These verses from Hosea paint a picture we are all too familiar with: God cares for us, provides for us, and calls out to us, only to have us respond by running after other things. It is the story of the Bible, of people called to be in relation with God only to keep turning to false idols for fulfillment. These lines also sound familiar to any parent in this room who has ever had a rough time with their own child. It rings true for any child in this room who has an estranged relationship with a parent. Hosea’s imagery this week hits hard. It depicts a God, not of holy and righteous wrath, but of a God of passionate love, forever pursuing those he cares about. He is an anguished parent, knowing that the poor choices of Israel have consequences, but finds the pain they will suffer intolerable. This picture shows a God in despair, whose deliverance comes not out of avoiding suffering but through it. This is a God whose anguished roar will bring his children home, a roar that Hosea prophecies and Jesus delivers, for it is this same roar we heard from the cross. Not a cry of righteous fury but of loving tenderness, that will shake us to our core more than anger, wrath, or judgment ever could.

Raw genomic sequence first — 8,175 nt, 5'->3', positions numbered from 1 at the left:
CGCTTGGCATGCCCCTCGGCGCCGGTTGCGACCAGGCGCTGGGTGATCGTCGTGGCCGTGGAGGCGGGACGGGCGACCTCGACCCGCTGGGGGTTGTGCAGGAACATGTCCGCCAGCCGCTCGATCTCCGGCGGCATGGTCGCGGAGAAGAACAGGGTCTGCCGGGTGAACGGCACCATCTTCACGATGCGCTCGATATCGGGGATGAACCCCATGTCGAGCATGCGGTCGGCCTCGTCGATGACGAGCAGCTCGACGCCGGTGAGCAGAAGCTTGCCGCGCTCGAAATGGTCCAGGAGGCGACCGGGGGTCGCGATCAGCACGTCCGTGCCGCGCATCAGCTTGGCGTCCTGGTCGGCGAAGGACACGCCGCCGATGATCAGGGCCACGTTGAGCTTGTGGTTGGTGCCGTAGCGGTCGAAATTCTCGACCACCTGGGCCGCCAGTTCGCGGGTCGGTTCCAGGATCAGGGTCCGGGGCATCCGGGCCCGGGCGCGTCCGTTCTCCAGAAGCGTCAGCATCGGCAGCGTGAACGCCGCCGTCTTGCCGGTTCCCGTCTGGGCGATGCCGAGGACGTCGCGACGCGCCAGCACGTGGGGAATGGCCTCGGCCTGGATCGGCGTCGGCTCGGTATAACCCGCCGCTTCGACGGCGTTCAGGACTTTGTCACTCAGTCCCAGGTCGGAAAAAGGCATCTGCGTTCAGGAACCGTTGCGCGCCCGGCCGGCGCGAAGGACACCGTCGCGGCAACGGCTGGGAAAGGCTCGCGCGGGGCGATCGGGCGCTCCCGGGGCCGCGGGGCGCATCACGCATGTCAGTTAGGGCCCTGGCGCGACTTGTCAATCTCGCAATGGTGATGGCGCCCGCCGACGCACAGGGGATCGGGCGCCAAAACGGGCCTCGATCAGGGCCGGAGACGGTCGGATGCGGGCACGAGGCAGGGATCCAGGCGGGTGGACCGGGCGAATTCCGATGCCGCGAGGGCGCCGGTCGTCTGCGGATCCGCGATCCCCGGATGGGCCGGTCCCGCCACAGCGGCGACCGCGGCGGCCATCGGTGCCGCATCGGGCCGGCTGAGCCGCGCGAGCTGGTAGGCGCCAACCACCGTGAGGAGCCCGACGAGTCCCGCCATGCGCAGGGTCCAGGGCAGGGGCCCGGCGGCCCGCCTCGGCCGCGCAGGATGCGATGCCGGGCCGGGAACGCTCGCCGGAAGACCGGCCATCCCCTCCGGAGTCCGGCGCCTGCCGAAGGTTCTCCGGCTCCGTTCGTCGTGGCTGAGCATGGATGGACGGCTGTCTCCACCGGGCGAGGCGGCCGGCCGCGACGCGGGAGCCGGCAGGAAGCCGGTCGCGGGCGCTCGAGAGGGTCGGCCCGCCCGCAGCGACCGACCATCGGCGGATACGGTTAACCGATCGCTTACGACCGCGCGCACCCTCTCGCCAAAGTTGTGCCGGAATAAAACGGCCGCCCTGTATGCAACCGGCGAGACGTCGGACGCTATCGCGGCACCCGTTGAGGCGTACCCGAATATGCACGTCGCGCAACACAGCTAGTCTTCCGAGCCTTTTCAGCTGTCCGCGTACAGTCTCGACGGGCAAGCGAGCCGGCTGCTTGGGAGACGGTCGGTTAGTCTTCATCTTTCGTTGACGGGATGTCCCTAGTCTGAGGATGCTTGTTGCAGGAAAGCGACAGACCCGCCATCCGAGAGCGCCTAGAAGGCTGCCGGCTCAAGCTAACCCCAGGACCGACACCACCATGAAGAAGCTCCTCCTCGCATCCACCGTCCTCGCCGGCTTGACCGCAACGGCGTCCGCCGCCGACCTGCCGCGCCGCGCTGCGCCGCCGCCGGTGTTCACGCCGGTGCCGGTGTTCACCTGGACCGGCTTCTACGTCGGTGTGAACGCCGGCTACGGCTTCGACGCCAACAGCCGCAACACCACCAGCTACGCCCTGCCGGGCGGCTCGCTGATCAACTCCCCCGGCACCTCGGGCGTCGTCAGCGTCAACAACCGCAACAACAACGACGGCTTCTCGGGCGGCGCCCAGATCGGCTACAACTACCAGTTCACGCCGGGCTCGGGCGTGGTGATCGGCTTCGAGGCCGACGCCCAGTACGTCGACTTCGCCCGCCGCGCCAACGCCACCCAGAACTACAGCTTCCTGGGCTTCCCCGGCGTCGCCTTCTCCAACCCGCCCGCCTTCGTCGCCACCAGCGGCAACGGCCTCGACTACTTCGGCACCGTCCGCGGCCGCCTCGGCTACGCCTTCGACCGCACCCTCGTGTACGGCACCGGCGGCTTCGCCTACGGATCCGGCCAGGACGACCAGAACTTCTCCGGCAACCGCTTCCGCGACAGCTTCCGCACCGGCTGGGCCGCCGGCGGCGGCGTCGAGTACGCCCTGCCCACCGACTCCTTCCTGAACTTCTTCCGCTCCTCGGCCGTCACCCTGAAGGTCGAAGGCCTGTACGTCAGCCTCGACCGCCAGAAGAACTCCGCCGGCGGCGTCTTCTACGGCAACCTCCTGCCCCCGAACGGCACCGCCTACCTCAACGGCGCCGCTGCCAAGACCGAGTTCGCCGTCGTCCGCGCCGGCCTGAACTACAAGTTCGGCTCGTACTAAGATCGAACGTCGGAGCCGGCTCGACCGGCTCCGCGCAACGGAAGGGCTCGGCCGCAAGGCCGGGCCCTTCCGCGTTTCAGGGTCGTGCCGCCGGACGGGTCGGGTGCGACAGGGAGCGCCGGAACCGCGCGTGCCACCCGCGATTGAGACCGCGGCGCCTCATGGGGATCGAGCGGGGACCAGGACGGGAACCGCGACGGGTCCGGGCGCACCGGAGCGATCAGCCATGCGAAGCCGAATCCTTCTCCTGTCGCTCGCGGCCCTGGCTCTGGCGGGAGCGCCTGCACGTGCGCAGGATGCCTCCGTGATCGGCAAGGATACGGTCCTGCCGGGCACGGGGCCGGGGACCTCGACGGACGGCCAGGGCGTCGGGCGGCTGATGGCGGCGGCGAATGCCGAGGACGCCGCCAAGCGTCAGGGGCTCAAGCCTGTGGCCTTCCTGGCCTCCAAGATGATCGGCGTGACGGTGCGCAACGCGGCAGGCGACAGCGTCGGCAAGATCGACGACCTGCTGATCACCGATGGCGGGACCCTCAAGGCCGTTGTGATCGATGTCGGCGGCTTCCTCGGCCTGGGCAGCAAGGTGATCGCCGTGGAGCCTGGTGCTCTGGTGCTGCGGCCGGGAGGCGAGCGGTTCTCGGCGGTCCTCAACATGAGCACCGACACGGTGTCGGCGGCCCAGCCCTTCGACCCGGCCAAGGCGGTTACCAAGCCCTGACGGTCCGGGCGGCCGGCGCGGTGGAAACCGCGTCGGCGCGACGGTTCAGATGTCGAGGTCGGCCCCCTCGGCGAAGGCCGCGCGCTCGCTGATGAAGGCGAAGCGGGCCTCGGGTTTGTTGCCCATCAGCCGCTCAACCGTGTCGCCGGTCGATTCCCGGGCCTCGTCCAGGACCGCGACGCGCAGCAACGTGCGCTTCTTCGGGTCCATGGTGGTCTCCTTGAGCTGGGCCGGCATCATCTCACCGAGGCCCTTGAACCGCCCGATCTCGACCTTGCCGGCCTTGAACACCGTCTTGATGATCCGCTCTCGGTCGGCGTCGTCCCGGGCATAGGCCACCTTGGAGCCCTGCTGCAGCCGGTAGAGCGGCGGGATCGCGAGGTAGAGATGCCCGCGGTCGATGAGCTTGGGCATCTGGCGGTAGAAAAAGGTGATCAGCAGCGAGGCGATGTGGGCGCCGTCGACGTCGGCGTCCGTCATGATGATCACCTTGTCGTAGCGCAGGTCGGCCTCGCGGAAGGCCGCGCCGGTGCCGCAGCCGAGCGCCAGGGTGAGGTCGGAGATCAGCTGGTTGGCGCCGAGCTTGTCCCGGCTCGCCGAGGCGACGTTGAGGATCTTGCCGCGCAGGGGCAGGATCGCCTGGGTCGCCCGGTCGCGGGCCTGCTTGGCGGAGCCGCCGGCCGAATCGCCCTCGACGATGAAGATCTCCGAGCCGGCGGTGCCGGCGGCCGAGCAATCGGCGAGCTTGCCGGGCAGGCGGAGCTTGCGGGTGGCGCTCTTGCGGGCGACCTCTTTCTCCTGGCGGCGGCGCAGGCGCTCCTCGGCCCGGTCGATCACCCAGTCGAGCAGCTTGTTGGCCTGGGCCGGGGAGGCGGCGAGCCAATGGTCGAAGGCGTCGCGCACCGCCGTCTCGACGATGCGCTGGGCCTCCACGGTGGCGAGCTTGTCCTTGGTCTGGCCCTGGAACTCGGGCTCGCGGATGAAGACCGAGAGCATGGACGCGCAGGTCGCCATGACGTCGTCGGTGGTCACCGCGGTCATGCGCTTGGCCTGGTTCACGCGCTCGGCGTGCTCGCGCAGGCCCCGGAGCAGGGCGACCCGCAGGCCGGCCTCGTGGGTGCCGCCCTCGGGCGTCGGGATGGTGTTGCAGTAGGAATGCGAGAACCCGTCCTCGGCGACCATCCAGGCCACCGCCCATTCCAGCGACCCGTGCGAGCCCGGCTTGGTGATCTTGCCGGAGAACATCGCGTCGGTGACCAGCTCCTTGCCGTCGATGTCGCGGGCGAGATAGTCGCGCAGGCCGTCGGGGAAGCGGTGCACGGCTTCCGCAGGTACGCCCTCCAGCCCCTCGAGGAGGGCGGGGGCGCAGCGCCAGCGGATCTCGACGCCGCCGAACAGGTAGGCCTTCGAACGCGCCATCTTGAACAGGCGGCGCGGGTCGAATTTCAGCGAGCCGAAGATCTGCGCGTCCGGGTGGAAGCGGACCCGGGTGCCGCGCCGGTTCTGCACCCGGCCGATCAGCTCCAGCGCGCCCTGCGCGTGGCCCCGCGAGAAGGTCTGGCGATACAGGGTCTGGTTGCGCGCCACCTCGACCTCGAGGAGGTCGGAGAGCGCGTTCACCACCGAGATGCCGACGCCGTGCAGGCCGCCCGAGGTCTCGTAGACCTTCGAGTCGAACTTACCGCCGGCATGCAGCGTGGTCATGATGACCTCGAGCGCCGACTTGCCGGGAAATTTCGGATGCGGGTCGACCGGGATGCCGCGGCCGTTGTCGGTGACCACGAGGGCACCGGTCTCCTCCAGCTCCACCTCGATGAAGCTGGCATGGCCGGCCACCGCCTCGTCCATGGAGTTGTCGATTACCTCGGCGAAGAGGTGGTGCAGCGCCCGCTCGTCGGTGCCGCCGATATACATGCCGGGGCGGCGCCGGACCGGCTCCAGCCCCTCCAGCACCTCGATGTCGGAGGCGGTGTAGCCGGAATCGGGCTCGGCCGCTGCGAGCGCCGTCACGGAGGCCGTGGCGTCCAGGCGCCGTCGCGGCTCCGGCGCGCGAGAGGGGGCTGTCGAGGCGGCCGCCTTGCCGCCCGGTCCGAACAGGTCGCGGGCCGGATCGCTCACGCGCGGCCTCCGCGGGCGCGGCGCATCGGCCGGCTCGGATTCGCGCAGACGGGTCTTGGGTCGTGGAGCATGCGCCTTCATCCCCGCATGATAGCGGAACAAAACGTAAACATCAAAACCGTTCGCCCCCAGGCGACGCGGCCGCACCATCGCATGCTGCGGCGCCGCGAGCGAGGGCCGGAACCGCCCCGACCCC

Hosea’s prophecies stand out from the other minor prophets for his depictions of God’s wild and passionate love for the people of Israel and Judah. Yahweh in this book has all the intimate love of a spouse and a parent, continuing to pursue and seek their unfaithful lover or a prodigal child. Look at Hosea’s own words, “‘When Israel was a child, I loved him, and out of Egypt I called my son.’” God talks about Exodus, speaks of freeing the Hebrew people and adopting them as the Lord’s own precious children, yet all this love was rejected as “‘The more I called them, the further they went from me; they kept sacrificing to the Baals, and they burned incense to idols.’” Now, we might not call them Baals today, but there are still idols that many of our children still pursue despite all of the advice and guidance of those who love them. How many times have seen the idols of drugs, popularity, success, money, and others pull those we love toward disastrous consequences? Despite well-meaning warnings, our children pull away.